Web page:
So, in case you didn't know it's against the rules to have a crying baby in public. And they can kick you out of the post office now if your kids don't act like adults?

I finished my packaging & lucky me...he got to help me!! yeah!

As we walked to the counter miss livs settled a bit & he made some asinine comment that I can't even remember through my rage.

After I finished paying for my goods I asked him to never address my children again. Because frankly, I hate his guts right now.

Then I topped it off with a 'I'll be sure she cries the entire time next time I'm here'

His reply about sent me to the roof...'i wouldn't be surprised.'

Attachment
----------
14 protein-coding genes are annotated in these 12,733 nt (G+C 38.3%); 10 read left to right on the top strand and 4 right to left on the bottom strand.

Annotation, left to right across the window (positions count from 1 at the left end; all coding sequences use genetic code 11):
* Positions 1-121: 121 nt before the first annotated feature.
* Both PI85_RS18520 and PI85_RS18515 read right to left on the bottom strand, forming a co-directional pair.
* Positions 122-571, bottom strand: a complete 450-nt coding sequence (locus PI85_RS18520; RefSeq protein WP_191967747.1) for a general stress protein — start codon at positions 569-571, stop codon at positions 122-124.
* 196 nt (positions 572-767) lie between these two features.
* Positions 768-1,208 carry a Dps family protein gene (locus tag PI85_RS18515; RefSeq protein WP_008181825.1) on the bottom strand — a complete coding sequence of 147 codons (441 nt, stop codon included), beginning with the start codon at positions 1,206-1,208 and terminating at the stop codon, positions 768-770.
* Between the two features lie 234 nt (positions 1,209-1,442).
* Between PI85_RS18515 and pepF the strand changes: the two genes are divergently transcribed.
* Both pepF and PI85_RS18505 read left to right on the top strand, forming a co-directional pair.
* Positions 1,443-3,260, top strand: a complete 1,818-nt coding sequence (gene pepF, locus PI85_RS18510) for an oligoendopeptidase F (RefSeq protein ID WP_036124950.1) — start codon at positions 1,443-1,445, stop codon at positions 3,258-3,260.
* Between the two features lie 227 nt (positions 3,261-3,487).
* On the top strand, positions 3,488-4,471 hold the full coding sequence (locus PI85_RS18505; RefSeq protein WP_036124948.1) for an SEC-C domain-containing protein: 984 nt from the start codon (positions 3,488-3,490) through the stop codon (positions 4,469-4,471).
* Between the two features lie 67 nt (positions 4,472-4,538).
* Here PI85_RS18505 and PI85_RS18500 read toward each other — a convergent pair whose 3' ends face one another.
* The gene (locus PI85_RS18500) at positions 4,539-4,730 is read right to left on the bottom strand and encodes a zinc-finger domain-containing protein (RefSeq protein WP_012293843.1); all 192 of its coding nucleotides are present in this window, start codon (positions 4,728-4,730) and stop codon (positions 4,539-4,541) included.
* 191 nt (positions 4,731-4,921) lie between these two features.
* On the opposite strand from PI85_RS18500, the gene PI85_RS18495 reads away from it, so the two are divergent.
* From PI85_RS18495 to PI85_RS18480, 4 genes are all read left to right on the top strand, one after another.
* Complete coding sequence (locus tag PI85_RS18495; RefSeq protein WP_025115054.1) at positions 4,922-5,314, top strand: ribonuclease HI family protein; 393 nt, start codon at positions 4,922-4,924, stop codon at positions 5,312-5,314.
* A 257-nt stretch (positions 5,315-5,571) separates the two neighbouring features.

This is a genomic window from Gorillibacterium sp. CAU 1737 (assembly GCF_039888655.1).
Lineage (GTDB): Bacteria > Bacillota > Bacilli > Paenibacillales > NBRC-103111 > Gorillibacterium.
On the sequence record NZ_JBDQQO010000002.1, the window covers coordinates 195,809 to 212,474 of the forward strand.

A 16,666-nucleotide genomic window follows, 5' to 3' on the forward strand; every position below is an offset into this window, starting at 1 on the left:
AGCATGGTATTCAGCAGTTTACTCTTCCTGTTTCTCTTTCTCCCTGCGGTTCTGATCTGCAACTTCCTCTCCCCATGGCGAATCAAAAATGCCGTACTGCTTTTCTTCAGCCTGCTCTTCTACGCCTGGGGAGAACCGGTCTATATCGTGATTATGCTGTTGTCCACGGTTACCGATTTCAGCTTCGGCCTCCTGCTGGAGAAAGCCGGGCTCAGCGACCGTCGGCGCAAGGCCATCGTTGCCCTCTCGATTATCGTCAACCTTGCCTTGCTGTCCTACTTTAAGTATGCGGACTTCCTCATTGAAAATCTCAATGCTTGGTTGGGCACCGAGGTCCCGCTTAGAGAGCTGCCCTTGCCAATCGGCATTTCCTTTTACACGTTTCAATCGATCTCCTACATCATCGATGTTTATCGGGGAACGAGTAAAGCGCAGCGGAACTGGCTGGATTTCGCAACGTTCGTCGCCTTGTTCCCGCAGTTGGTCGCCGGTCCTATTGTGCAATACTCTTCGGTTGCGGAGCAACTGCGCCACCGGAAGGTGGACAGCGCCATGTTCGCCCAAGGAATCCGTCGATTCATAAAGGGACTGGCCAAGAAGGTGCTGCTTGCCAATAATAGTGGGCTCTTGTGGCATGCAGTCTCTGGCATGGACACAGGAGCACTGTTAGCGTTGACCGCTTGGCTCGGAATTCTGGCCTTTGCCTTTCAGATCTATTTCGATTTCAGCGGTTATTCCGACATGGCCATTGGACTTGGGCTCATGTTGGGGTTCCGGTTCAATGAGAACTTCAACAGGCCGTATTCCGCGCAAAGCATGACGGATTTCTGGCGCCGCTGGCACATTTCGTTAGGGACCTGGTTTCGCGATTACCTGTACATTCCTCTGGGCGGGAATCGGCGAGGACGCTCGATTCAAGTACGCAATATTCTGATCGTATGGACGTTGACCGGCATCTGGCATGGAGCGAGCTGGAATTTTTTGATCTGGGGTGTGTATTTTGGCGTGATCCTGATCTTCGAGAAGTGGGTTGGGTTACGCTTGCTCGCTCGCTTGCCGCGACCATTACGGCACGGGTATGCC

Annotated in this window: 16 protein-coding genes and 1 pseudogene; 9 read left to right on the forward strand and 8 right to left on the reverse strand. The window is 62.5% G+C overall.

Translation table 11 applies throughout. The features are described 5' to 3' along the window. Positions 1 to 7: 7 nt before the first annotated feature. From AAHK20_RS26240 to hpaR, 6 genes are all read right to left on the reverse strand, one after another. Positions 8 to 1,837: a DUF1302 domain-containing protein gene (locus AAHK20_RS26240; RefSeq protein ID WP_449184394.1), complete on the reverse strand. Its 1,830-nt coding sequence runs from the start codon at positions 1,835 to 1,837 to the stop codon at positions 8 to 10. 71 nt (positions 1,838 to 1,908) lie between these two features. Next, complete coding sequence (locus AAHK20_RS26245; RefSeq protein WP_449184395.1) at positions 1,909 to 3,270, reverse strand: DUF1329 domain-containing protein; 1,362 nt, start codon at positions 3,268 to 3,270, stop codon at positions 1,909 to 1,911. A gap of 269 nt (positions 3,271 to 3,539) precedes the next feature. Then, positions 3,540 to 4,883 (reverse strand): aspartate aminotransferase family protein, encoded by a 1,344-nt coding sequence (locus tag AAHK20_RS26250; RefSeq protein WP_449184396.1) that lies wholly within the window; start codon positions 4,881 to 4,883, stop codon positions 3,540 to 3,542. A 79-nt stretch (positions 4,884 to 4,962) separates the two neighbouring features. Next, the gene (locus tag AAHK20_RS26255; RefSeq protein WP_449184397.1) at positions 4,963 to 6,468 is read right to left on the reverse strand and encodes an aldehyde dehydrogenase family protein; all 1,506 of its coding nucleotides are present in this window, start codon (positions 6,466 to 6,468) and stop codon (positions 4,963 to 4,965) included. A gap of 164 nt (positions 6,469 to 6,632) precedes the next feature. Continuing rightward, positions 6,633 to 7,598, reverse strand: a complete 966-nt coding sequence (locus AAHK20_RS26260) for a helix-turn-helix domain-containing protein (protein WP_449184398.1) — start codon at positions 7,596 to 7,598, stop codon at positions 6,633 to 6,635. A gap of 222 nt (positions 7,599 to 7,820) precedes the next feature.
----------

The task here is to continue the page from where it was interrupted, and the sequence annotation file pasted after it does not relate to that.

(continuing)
as if my kids are the most rowdy on the earth.

mind you zack, sat quietly on the floor the entire time. AND these conversations took place in front of a line of 15 people. I was super bummed that no one else stood up for me. One guy did give me the 'you go girl look' which was appreciated, but seriously? No one?

My greatest accomplishment was walking away without a 4-letter tirade through the post office...I'm trying to nix that bad habit.

Instead, I've called to file a complaint at that post office, with their consumer affairs department & on ABC investigates.


And i've decided I have a heck of a lot more things to mail. Anyone want to come mail stuff with all your kids? {preferably after they've had about 10 juice boxes}

and i'm kind of serious....okay...actually I am really serious...want to come? 

You better believe the next time I'm in public and someone else is struggling with their children, and people start to talk. I will stand up. Someone has to.